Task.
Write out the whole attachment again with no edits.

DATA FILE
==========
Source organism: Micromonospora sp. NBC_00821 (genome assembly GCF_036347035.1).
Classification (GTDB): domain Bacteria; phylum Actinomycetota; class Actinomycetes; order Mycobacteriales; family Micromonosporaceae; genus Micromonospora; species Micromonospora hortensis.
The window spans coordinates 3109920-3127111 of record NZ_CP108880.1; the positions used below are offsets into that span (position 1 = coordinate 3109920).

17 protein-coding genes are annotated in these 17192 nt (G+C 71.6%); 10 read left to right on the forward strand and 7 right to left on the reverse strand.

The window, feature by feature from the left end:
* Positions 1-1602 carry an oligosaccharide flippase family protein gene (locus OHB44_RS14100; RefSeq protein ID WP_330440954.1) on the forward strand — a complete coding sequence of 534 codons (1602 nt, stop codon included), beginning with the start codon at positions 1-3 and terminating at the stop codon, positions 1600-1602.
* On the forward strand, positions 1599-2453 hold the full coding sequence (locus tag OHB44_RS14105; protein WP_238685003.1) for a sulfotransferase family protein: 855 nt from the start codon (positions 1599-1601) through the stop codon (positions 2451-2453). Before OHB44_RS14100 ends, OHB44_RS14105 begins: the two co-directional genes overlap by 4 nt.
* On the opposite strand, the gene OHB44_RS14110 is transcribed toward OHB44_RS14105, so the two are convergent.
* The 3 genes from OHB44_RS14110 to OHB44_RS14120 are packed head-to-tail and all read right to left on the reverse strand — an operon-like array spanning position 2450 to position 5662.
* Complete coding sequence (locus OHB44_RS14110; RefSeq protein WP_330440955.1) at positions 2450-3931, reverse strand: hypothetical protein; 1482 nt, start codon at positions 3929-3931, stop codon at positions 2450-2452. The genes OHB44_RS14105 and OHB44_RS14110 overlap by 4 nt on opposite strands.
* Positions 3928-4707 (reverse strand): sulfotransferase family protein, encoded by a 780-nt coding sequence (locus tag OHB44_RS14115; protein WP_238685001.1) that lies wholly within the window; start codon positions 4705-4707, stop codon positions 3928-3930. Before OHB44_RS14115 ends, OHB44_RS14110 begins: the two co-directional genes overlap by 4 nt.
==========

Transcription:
Source organism: Micromonospora sp. NBC_00821 (genome assembly GCF_036347035.1).
Classification (GTDB): domain Bacteria; phylum Actinomycetota; class Actinomycetes; order Mycobacteriales; family Micromonosporaceae; genus Micromonospora; species Micromonospora hortensis.
The window spans coordinates 3109920-3127111 of record NZ_CP108880.1; the positions used below are offsets into that span (position 1 = coordinate 3109920).

17 protein-coding genes are annotated in these 17192 nt (G+C 71.6%); 10 read left to right on the forward strand and 7 right to left on the reverse strand.

The window, feature by feature from the left end:
* Positions 1-1602 carry an oligosaccharide flippase family protein gene (locus OHB44_RS14100; RefSeq protein ID WP_330440954.1) on the forward strand — a complete coding sequence of 534 codons (1602 nt, stop codon included), beginning with the start codon at positions 1-3 and terminating at the stop codon, positions 1600-1602.
* On the forward strand, positions 1599-2453 hold the full coding sequence (locus tag OHB44_RS14105; protein WP_238685003.1) for a sulfotransferase family protein: 855 nt from the start codon (positions 1599-1601) through the stop codon (positions 2451-2453). Before OHB44_RS14100 ends, OHB44_RS14105 begins: the two co-directional genes overlap by 4 nt.
* On the opposite strand, the gene OHB44_RS14110 is transcribed toward OHB44_RS14105, so the two are convergent.
* The 3 genes from OHB44_RS14110 to OHB44_RS14120 are packed head-to-tail and all read right to left on the reverse strand — an operon-like array spanning position 2450 to position 5662.
* Complete coding sequence (locus OHB44_RS14110; RefSeq protein WP_330440955.1) at positions 2450-3931, reverse strand: hypothetical protein; 1482 nt, start codon at positions 3929-3931, stop codon at positions 2450-2452. The genes OHB44_RS14105 and OHB44_RS14110 overlap by 4 nt on opposite strands.
* Positions 3928-4707 (reverse strand): sulfotransferase family protein, encoded by a 780-nt coding sequence (locus tag OHB44_RS14115; protein WP_238685001.1) that lies wholly within the window; start codon positions 4705-4707, stop codon positions 3928-3930. Before OHB44_RS14115 ends, OHB44_RS14110 begins: the two co-directional genes overlap by 4 nt.